Last week on Malwarebytes Labs, we cautioned readers against purchasing potentially privacy-invasive, cyber-insecure smart doorbells, warned about a new credit card skimmer vulnerability embedded within hundreds of fraudulent web sites selling supposedly name-brand shoes, and looked at the newest veteran’s assistance program launched by the nonprofit Women in CyberSecurity (WiCyS).
We also explained how mobile device sensors can be exploited by cybercriminals, provided tips on building an effective security operations center, and put our threat spotlight on Ryuk ransomware, trying to understand the who, what, where, when, and why of the nefarious malware.
Other cybersecurity news
- Threat actors launched a cyberattack on Pensacola, FL, shutting down the city’s computer system. (Source: Threatpost)
- Two North American gas station merchants were hit by cyberattacks seeking payment card data. (Source: Dark Reading)
- Security researchers discovered a major vulnerability in two WordPress plugins that could allow hackers to gain admin-level access to a victim’s site. (Source: Threatpost)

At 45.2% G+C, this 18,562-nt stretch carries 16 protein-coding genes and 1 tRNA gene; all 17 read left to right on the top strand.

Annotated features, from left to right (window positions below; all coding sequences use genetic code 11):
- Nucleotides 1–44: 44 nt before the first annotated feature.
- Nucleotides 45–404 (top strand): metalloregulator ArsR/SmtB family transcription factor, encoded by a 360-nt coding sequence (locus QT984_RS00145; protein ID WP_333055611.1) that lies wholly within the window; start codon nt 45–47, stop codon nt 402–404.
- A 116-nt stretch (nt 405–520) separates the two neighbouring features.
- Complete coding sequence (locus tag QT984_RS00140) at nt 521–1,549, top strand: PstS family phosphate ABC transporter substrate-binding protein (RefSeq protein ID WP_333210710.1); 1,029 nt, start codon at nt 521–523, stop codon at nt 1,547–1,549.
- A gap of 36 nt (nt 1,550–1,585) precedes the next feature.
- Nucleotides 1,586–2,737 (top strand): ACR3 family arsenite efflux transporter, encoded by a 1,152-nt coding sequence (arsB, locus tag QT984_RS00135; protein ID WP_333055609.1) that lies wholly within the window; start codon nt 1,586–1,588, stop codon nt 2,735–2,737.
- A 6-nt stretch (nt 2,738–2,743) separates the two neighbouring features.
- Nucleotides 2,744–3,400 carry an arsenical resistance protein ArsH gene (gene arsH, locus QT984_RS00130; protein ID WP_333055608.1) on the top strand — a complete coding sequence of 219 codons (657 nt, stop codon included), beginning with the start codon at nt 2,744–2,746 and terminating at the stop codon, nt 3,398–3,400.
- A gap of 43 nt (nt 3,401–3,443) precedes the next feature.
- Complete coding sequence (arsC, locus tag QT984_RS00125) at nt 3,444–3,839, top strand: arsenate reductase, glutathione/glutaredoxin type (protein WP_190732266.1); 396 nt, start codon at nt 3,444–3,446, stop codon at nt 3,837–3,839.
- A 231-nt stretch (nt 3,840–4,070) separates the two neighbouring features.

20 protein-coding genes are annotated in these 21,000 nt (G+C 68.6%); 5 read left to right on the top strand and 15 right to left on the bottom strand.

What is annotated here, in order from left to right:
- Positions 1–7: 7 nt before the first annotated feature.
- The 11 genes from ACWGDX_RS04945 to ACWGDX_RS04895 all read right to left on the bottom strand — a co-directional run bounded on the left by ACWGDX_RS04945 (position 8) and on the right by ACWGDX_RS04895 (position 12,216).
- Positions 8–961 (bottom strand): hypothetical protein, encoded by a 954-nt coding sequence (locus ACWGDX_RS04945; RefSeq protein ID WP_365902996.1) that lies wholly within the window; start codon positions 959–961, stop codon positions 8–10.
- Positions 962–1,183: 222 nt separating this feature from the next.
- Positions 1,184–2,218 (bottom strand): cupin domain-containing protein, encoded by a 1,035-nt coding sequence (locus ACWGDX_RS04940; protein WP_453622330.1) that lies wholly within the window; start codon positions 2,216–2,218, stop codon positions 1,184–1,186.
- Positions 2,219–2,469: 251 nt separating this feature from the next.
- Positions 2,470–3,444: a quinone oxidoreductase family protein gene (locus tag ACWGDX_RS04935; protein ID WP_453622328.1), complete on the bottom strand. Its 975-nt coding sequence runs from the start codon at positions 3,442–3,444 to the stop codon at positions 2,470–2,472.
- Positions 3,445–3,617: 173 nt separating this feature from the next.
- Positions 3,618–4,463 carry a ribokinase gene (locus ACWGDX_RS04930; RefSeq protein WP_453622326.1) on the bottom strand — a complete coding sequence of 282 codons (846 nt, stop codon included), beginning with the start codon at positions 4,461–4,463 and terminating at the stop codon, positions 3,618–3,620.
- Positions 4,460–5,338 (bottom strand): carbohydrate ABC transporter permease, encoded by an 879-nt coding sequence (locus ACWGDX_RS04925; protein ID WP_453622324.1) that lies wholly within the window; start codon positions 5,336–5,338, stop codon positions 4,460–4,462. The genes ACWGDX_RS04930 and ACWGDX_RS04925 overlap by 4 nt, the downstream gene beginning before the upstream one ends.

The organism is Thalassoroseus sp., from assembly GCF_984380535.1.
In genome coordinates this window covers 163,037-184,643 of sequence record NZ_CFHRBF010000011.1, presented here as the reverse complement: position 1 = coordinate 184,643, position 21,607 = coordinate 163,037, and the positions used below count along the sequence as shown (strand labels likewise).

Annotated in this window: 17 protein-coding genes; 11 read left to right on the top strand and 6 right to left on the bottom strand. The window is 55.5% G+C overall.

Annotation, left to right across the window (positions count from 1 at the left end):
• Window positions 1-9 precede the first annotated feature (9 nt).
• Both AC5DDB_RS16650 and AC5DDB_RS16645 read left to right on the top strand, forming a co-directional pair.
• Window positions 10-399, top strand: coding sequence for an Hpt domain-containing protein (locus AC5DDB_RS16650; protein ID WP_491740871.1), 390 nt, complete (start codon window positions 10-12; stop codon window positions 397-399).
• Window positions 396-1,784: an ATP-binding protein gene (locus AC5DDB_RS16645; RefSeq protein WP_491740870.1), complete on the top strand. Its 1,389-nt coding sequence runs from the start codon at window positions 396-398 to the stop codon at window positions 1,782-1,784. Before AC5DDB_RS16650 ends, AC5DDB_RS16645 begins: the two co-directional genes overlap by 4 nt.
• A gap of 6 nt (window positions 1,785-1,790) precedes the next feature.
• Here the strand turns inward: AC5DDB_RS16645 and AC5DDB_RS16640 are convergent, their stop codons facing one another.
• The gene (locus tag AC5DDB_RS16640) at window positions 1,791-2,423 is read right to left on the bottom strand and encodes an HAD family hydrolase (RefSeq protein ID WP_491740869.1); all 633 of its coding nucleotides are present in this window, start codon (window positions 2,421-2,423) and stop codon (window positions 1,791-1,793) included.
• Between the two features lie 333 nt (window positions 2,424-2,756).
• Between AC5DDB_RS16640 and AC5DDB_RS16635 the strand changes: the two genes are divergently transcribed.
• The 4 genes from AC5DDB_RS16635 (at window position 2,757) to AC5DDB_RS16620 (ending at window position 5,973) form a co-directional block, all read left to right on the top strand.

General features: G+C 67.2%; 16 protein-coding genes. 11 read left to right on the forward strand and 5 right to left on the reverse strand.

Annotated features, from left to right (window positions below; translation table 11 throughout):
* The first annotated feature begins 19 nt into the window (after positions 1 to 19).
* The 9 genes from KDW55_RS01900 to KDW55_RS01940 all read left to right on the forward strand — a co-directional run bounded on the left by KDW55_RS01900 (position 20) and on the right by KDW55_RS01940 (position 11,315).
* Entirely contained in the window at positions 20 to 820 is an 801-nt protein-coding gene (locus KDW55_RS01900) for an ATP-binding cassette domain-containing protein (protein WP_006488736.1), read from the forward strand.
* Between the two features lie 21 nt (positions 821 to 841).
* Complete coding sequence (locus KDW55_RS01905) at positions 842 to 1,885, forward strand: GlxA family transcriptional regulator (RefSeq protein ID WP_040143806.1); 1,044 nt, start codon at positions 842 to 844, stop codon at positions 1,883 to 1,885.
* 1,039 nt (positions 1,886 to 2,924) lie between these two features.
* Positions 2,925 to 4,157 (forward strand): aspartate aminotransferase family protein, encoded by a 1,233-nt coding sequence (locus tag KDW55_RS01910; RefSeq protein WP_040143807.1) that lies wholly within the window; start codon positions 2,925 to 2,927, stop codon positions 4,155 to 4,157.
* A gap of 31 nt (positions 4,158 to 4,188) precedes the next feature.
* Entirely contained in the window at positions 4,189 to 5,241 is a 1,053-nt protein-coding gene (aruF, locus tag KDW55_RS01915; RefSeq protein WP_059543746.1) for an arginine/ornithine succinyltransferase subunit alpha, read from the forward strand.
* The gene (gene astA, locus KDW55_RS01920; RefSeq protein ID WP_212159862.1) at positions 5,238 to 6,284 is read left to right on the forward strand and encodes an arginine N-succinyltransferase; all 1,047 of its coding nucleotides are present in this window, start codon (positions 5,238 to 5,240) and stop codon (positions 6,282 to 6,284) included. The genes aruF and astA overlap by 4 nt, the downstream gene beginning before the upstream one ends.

- Cybersecurity researchers published their findings about a now-patched security flaw that relied on the ability to alter Intel CPU voltages in order to steal data. (Source: HackRead)
- The KeyWe Smart Lock, advertised as the “smartest lock ever,” is vulnerable to hacking. (Source: HackRead)
- Days after Malwarebytes Labs warned users about the vulnerabilities of smart doorbells, owners of such devices in Mississippi, Georgia, Florida, and Texas reported receiving abuse at the hands of hackers who hurled racial slurs and demanded ransoms. (Source: ABC News)
- Gizmodo offered a fun look at this decade’s top viral scams that circulated online. Anybody remember the freeway shark? (Source: Gizmodo)
- Because of course this is a thing, online accounts for on-demand scooter services are being sold on the dark web. (Source: Motherboard)
Stay safe, everyone!
The post A week in security (December 9 – 15) appeared first on Malwarebytes Labs.